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Kilted to Kick Cancer 2014!

Once again, Guns & Coffee is Kilted to Kick Cancer!

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Kilted to Kick Cancer is proud to announce we have received the stamp of approval from the IRS to operate under section 501(c)(3) of the revenue code.
Short version: The money you donate to help us spread the word about cancer risks for guys and gals alike…it’s tax deductible now!
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Monday, August 9, 2010

1911 Grips

So I'm pretty sure I want a set of the VZ Operator's II scales to slap on the ol' Kimber, but I can't decide between the "Tiger Stripe" and the "Hyena Brown." What do you think?

Rappeling on the Blackhawk! CQB

So the other day I alluded to a somewhat irregular product review.  I headed up to camp and while I was there I decided to see how the belt handled itself in a more vertical aspect, since its abilities as a gun belt have been pretty well gone over by everyone else.

First off, some of you may recall I won a $50 gift certificate for Blackhawk! from Hell in a Hand Basket a few months back.  I picked up a pair of kneepads they were clearancing for $10, and a tan CQB Rigger's Belt (tan being authorized for wear with ACUs.)

Now for it's main use, a belt that'll keep your pants and gear off the floor, it works fantastically well.  It's constructed of some pretty stout webbing, and the hardware is all "parachute grade" cast metal (don't know if it's steel or aluminum, don't have a magnet on me... I'll fix that when I get home.(ETA- it's Steel))  The tail end has a decent amount of hook & loop to keep it out of the way, and to back-up the main buckle.  I really like this sort of setup, since it seems that my waist size is always right between the holes on any leather belt.  It also has no issues holding up my loaded Sig with it's light and a spare mag.  It is pretty darn good for all day outside-the-waist carry, assuming you're in casual clothes.

But I'm also a BSA certified Climbing Director, so when I noticed that all the hardware is parachute rated, and the webbing is good for up to 7,000lbs, the little greasy gears started turning.  So finally, on the last week of camp for the year, I was able to get up there for a visit, and it so happened to be a rappel day for Climbing Merit Badge.  That last part is important to the plan, as I sure would not want to take a hard fall on just an unpadded waist-belt.  If you fall during a rappel, it's going to be much less of a shock (assuming your belayer is awake;) and an emergency rappel is really what you'd be using it for anyway.  It is not a replacement for a harness.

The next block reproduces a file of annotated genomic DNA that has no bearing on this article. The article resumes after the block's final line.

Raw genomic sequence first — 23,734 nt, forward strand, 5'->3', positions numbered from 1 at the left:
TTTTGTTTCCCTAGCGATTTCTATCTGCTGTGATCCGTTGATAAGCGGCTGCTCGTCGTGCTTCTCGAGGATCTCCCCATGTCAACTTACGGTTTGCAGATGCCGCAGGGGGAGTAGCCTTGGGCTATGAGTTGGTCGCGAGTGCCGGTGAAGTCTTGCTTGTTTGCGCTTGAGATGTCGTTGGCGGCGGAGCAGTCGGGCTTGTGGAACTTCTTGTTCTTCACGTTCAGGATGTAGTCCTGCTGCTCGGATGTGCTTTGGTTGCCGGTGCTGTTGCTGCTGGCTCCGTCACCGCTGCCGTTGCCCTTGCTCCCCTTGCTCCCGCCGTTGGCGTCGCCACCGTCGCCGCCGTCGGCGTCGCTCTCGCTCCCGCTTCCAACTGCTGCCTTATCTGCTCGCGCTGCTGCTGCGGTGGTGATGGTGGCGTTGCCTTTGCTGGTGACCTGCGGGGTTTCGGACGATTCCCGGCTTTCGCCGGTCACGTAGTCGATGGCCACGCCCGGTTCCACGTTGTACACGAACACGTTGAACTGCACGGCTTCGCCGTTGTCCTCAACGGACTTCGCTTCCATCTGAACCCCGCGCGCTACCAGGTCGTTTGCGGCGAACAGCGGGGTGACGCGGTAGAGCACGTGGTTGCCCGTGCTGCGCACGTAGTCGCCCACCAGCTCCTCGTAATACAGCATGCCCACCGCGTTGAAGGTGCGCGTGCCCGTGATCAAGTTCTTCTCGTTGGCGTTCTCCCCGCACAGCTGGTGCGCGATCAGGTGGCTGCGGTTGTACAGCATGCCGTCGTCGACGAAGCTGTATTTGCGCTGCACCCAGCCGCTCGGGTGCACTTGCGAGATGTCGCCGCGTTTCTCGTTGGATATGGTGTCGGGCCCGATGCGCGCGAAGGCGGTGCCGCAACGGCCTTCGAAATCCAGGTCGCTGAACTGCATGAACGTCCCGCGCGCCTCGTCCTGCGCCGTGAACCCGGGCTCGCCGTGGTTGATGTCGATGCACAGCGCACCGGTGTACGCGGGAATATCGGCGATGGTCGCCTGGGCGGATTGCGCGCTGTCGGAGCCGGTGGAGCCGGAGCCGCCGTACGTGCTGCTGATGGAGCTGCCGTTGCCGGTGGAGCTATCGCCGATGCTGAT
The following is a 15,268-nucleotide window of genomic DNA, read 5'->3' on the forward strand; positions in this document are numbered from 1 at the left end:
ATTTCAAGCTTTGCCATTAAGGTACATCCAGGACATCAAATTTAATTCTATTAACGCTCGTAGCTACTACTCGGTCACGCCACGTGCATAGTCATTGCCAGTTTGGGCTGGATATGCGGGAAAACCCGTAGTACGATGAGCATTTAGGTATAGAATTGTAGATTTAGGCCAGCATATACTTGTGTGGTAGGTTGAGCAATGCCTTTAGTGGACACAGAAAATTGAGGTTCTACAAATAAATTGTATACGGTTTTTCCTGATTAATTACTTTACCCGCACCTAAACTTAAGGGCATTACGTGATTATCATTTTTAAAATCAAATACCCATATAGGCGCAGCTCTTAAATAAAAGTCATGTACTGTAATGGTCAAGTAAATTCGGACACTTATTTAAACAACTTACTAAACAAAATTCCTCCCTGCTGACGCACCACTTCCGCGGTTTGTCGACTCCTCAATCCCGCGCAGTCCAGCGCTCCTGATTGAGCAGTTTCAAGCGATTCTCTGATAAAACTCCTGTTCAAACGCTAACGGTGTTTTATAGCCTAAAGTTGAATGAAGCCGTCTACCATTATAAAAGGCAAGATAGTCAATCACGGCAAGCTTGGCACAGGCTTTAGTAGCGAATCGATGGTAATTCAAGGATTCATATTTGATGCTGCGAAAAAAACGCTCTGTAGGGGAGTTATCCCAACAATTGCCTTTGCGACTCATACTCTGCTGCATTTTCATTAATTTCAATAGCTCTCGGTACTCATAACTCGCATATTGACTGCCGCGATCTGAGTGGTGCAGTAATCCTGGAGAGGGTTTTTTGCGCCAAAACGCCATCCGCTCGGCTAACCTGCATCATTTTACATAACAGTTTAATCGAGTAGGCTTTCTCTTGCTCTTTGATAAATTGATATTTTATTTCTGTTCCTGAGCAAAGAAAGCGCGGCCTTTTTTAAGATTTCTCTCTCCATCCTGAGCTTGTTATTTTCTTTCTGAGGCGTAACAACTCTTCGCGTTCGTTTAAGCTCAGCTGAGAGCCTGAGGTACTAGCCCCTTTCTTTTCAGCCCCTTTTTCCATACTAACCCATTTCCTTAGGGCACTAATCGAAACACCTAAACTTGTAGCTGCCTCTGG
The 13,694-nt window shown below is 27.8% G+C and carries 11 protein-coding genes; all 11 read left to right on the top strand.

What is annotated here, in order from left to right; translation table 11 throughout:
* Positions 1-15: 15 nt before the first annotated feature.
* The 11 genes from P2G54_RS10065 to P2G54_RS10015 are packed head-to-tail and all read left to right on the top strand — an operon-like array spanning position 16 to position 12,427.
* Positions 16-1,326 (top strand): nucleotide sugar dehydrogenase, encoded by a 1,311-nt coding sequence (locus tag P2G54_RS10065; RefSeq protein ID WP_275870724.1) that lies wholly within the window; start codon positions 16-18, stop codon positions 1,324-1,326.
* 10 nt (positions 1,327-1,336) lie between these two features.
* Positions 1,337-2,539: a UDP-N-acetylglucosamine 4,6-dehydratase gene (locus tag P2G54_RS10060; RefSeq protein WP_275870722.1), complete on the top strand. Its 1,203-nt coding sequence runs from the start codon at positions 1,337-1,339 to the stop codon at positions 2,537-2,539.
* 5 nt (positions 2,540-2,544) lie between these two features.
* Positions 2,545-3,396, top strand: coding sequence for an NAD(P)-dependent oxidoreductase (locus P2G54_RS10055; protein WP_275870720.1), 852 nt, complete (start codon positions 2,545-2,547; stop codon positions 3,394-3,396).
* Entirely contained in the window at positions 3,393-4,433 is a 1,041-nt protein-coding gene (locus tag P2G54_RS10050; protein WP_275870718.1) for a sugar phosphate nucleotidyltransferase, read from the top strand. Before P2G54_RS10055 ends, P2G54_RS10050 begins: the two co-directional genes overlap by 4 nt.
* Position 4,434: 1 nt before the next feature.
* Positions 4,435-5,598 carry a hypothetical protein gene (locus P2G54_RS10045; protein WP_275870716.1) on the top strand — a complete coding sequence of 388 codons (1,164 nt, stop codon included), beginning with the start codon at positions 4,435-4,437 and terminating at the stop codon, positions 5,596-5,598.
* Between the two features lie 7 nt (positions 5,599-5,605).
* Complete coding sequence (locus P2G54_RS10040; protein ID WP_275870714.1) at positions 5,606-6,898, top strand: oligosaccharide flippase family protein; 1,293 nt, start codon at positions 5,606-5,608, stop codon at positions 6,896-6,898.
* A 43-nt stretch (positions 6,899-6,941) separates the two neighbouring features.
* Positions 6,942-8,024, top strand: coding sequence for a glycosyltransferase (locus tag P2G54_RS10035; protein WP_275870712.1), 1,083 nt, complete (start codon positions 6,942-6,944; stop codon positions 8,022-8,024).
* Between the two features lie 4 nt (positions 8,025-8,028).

Seeing as I'm not completely suicidal, I did have my harness on, and ran a Prusik Loop from the belay device to my belay loop, my biggest worry being the buckle on the belt loosening.  The device (a Rescue 8 with ears for those curious) was clipped directly through the triangular buckle on the belt though.  So I hooked it all up and slid down the rope.  It's about a 45 foot decent on our face.























It works.  I also grabbed my little mini-tripod and some duct-tape and rigged up a "helmet cam" with the up-armored camera.



Like I said during the first run, it's not too bad, but it is definitely less comfortable than my padded harness.  You don't realize how much weight actually gets distributed through your leg loops until you're not using them.

After two rappels the belt had not loosened whatsoever, and the heavy-duty double webbed construction kept it from rolling or folding when weight was placed on it.  I'd feel quite confident using it for an "oh crap get me down from here" situation, or simply as fall protection in a high angle environment where a harness is not available.  It boils down to "while you may never actually do it, rest assured that you can."

If you've been contemplating picking one up, do it, you won't be disappointed.